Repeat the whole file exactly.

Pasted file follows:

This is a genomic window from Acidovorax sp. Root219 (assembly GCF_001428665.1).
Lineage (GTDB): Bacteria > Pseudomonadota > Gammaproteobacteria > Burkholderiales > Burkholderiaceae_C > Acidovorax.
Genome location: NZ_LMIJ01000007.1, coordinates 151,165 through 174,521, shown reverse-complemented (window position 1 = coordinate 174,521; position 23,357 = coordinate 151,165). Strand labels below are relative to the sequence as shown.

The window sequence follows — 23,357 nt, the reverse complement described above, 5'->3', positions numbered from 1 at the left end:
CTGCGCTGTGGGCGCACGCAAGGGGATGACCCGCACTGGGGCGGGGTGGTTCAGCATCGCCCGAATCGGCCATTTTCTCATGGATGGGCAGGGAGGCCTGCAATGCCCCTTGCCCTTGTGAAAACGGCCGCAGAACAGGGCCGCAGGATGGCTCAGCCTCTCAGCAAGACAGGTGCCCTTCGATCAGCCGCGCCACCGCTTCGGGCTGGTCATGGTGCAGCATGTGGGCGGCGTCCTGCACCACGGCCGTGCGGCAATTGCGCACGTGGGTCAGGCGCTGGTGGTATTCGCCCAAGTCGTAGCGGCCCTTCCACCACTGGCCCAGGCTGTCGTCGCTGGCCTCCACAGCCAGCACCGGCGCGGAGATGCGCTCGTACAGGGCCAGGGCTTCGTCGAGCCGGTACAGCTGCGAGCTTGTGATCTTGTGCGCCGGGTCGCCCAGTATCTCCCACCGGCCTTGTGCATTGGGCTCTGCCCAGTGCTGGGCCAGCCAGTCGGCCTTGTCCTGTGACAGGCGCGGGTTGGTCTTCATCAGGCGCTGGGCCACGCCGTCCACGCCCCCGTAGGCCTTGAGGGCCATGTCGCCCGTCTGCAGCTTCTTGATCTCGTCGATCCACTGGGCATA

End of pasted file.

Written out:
This is a genomic window from Acidovorax sp. Root219 (assembly GCF_001428665.1).
Lineage (GTDB): Bacteria > Pseudomonadota > Gammaproteobacteria > Burkholderiales > Burkholderiaceae_C > Acidovorax.
Genome location: NZ_LMIJ01000007.1, coordinates 151,165 through 174,521, shown reverse-complemented (window position 1 = coordinate 174,521; position 23,357 = coordinate 151,165). Strand labels below are relative to the sequence as shown.

The window sequence follows — 23,357 nt, the reverse complement described above, 5'->3', positions numbered from 1 at the left end:
CTGCGCTGTGGGCGCACGCAAGGGGATGACCCGCACTGGGGCGGGGTGGTTCAGCATCGCCCGAATCGGCCATTTTCTCATGGATGGGCAGGGAGGCCTGCAATGCCCCTTGCCCTTGTGAAAACGGCCGCAGAACAGGGCCGCAGGATGGCTCAGCCTCTCAGCAAGACAGGTGCCCTTCGATCAGCCGCGCCACCGCTTCGGGCTGGTCATGGTGCAGCATGTGGGCGGCGTCCTGCACCACGGCCGTGCGGCAATTGCGCACGTGGGTCAGGCGCTGGTGGTATTCGCCCAAGTCGTAGCGGCCCTTCCACCACTGGCCCAGGCTGTCGTCGCTGGCCTCCACAGCCAGCACCGGCGCGGAGATGCGCTCGTACAGGGCCAGGGCTTCGTCGAGCCGGTACAGCTGCGAGCTTGTGATCTTGTGCGCCGGGTCGCCCAGTATCTCCCACCGGCCTTGTGCATTGGGCTCTGCCCAGTGCTGGGCCAGCCAGTCGGCCTTGTCCTGTGACAGGCGCGGGTTGGTCTTCATCAGGCGCTGGGCCACGCCGTCCACGCCCCCGTAGGCCTTGAGGGCCATGTCGCCCGTCTGCAGCTTCTTGATCTCGTCGATCCACTGGGCATA